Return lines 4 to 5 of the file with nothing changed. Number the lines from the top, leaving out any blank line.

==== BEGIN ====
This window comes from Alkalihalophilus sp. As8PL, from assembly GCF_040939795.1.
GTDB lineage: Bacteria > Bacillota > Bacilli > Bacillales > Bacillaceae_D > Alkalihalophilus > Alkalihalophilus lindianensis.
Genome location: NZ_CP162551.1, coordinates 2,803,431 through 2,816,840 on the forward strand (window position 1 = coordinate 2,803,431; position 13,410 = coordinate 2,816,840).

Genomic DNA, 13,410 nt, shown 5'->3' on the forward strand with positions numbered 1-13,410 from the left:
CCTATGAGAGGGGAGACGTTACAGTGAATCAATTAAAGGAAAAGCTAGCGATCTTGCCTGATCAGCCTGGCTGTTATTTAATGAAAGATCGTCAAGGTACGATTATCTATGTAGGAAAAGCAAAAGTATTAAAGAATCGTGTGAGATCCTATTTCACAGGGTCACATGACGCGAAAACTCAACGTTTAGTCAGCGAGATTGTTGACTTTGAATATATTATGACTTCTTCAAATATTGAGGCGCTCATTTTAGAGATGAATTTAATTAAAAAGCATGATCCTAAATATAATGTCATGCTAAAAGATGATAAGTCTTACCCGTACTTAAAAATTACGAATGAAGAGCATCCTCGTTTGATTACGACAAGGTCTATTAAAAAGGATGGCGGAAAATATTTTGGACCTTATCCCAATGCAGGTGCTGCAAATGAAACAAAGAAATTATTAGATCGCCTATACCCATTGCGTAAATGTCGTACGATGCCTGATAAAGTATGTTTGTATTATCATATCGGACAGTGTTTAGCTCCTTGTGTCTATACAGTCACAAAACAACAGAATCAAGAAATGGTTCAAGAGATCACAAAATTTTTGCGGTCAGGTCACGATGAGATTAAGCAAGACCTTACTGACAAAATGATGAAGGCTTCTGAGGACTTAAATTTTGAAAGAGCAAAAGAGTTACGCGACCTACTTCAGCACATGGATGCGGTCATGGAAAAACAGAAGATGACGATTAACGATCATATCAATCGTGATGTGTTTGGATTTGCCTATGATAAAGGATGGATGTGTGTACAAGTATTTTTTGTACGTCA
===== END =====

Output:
Genomic DNA, 13,410 nt, shown 5'->3' on the forward strand with positions numbered 1-13,410 from the left:
CCTATGAGAGGGGAGACGTTACAGTGAATCAATTAAAGGAAAAGCTAGCGATCTTGCCTGATCAGCCTGGCTGTTATTTAATGAAAGATCGTCAAGGTACGATTATCTATGTAGGAAAAGCAAAAGTATTAAAGAATCGTGTGAGATCCTATTTCACAGGGTCACATGACGCGAAAACTCAACGTTTAGTCAGCGAGATTGTTGACTTTGAATATATTATGACTTCTTCAAATATTGAGGCGCTCATTTTAGAGATGAATTTAATTAAAAAGCATGATCCTAAATATAATGTCATGCTAAAAGATGATAAGTCTTACCCGTACTTAAAAATTACGAATGAAGAGCATCCTCGTTTGATTACGACAAGGTCTATTAAAAAGGATGGCGGAAAATATTTTGGACCTTATCCCAATGCAGGTGCTGCAAATGAAACAAAGAAATTATTAGATCGCCTATACCCATTGCGTAAATGTCGTACGATGCCTGATAAAGTATGTTTGTATTATCATATCGGACAGTGTTTAGCTCCTTGTGTCTATACAGTCACAAAACAACAGAATCAAGAAATGGTTCAAGAGATCACAAAATTTTTGCGGTCAGGTCACGATGAGATTAAGCAAGACCTTACTGACAAAATGATGAAGGCTTCTGAGGACTTAAATTTTGAAAGAGCAAAAGAGTTACGCGACCTACTTCAGCACATGGATGCGGTCATGGAAAAACAGAAGATGACGATTAACGATCATATCAATCGTGATGTGTTTGGATTTGCCTATGATAAAGGATGGATGTGTGTACAAGTATTTTTTGTACGTCA